A student protest against China’s persecution of Uighurs at a Howard County high school highlights the potential cybersecurity implications of Americans using Chinese social media apps, according to Wilson Center analyst.
Centennial High School, a public school in Ellicott City, Md., announced Tuesday the upcoming “Uighur Awareness Day,” an event in support of the ethnic minority Muslim group in northwest China.
The notice, which encouraged students to attend an information session and wear blue to protest the Chinese government’s “horrific campaign of repression” could cause offense to Chinese American parents at the school, which is 40% Asian American.
In China, WeChat is used for “everything,” said Robert Daly, director of the Wilson Center’s Kissinger Institute on China, during a press briefing at the think tank Tuesday morning. From messaging to paying bills to calling an Uber, WeChat is the state-monitored one-stop-shop.
Chinese Americans staying in touch with family members in China also frequent WeChat, Daly said, meaning the event was almost certainly mentioned in the app.
WeChat in the US is not censored, Daly clarified. “I test this with my son,” he laughed. “We send each other scandalous messages about [Chinese President] Xi Jin Ping all the time.”
However, most people in the US who use the app are registered in China in order to communicate with Chinese friends and family, Daly said. The app also stores individual profile data until a user requests that the information be removed, or deletes their account, according to WeChat’s official privacy policies.
While there is no evidence the data is being analyzed, it’s reasonable to conclude the Chinese government has millions of WeChat users’ data at its fingertips, ready for access and mining.
Inevitably, the Maryland high school’s Uighur spirit day will trigger unease in the school’s Chinese American parent community, and therefore WeChat community, Daly said.
Sure enough, hours after the original invitation, the school sent an updated version clarifying that the event was proposed by a Muslim student organization, not the school itself.
“I think for the first time in our history, we have a vital subset of the United States, in the Americans of Chinese origin, a highly accomplished, wealthy, technologically savvy group that’s making invaluable contributions to America on every front — I’ll say that right up front — whose major source, now, of information and communications is designed by, run by, potentially monitored by, a foreign power that we’ve identified as rival,” Daly said.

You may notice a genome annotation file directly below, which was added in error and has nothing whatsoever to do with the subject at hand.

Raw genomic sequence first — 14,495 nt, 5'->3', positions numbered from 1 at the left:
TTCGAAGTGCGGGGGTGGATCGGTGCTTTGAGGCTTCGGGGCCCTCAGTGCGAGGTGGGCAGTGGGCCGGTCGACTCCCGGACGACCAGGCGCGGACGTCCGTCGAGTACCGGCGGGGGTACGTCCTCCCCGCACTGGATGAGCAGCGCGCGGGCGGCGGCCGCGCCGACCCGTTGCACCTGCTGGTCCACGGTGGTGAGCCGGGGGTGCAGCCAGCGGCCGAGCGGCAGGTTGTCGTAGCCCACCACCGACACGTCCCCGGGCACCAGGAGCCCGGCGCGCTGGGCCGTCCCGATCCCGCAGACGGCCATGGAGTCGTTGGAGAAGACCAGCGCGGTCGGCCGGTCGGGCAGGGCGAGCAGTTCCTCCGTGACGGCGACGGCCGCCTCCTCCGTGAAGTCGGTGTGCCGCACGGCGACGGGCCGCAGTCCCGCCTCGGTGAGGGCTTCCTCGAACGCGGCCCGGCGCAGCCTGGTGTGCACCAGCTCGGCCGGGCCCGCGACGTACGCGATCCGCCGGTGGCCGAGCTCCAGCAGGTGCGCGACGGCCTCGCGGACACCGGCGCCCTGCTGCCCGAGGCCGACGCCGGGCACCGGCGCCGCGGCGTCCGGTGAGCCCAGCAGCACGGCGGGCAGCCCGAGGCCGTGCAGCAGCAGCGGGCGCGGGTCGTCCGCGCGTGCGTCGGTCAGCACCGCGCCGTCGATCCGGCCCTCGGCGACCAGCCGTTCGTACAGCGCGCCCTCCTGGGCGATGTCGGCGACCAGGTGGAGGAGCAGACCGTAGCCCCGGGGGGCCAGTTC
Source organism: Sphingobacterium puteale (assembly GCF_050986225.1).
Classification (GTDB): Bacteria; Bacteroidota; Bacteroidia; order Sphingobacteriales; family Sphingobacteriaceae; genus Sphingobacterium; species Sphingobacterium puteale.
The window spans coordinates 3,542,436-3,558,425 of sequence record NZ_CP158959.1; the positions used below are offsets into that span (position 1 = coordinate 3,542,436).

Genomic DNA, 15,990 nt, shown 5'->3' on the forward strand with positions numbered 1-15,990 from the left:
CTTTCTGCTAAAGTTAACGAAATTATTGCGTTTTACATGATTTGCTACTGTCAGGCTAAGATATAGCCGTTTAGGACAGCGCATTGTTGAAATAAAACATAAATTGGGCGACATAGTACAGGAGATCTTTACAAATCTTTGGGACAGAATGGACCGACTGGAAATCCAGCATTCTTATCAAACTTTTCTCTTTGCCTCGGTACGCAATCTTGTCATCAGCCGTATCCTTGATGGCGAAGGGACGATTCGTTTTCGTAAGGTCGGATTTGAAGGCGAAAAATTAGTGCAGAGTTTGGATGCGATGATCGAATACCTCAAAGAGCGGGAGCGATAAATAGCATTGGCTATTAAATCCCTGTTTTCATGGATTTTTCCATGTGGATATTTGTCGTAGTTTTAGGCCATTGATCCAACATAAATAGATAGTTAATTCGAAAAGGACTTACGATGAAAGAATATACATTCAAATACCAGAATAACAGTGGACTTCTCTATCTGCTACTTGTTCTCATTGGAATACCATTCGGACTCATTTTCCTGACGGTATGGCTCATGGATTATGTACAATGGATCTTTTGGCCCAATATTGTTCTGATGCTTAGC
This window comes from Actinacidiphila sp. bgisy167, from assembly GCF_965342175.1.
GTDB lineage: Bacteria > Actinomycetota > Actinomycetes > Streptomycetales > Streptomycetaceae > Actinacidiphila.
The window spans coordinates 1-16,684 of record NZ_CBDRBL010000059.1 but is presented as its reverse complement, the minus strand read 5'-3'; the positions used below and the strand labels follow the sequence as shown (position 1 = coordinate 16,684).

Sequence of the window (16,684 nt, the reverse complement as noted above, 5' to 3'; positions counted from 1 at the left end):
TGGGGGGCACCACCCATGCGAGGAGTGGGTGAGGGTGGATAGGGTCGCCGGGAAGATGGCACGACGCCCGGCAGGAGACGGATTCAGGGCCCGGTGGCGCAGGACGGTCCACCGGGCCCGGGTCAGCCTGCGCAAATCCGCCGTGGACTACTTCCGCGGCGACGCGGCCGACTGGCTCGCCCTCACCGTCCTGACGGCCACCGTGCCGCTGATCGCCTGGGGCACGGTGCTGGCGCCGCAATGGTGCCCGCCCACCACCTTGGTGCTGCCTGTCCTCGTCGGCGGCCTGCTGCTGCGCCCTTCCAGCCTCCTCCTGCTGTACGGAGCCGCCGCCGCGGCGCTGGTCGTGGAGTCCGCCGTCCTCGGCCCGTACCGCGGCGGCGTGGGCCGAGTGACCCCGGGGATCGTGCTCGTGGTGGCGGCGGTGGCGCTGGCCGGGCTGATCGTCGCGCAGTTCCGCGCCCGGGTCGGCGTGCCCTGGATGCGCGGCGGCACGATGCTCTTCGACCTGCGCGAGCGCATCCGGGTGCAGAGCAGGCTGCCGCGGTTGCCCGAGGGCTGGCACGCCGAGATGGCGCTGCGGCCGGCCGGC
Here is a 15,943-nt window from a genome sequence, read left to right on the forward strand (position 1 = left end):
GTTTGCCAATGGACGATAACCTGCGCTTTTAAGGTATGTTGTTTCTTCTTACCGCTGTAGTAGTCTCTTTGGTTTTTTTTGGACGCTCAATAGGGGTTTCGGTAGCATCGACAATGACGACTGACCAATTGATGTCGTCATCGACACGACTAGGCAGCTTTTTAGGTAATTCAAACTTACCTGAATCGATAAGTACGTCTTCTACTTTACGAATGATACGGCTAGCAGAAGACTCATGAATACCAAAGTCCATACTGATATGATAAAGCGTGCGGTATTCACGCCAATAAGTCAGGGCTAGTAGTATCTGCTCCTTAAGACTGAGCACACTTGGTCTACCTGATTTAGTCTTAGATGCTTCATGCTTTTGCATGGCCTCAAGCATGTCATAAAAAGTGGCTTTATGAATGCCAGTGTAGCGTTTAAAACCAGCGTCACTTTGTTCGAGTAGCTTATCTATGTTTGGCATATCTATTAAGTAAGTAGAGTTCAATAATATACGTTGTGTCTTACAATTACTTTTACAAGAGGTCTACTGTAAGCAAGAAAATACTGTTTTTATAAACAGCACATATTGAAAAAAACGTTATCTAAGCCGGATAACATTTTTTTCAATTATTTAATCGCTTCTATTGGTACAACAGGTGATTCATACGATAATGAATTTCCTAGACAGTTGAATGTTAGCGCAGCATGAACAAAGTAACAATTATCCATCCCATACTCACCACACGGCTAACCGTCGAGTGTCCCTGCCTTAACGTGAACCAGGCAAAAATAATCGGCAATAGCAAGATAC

Framing and solving the cybersecurity issues of WeChat and other Chinese apps like Tik Tok will be difficult, Daly said.
“There’s a real danger of racial profiling,” Daly said. “It’s tricky. We haven’t faced it before.”
It seems sensible to turn to Congress for such a solution, yet “Congress can’t do much of anything,” said Jane Harman, former congresswoman and director, president and CEO of the Wilson Center.
In the past, Congress has required licensing and regulated foreign communication in the US, but Harman said she’s not sure if that’s possible now.
“I just think, if one side says purple, the other side says pink automatically,” Harman said.
One possibility is requiring tech companies to disclose the data they are storing, Harman said. Transparency bills have been proposed but none have passed.
Another option is leaning on existing anti-boycott laws, an approach Sen. Marco Rubio favors, Daly said.
“The anti-boycott laws prohibit any person, or US subsidiaries of Chinese companies in this case, from complying with foreign boycotts seeking to coerce US companies to conform with China’s government views,” Daly said.
The solution is not a catch-all, he explained, since it would be a challenge to write the law narrowly enough so it doesn’t slow down large data transmissions, yet defines “something as amorphous as influence.”
“But the question is only just beginning to be asked,” Daly said.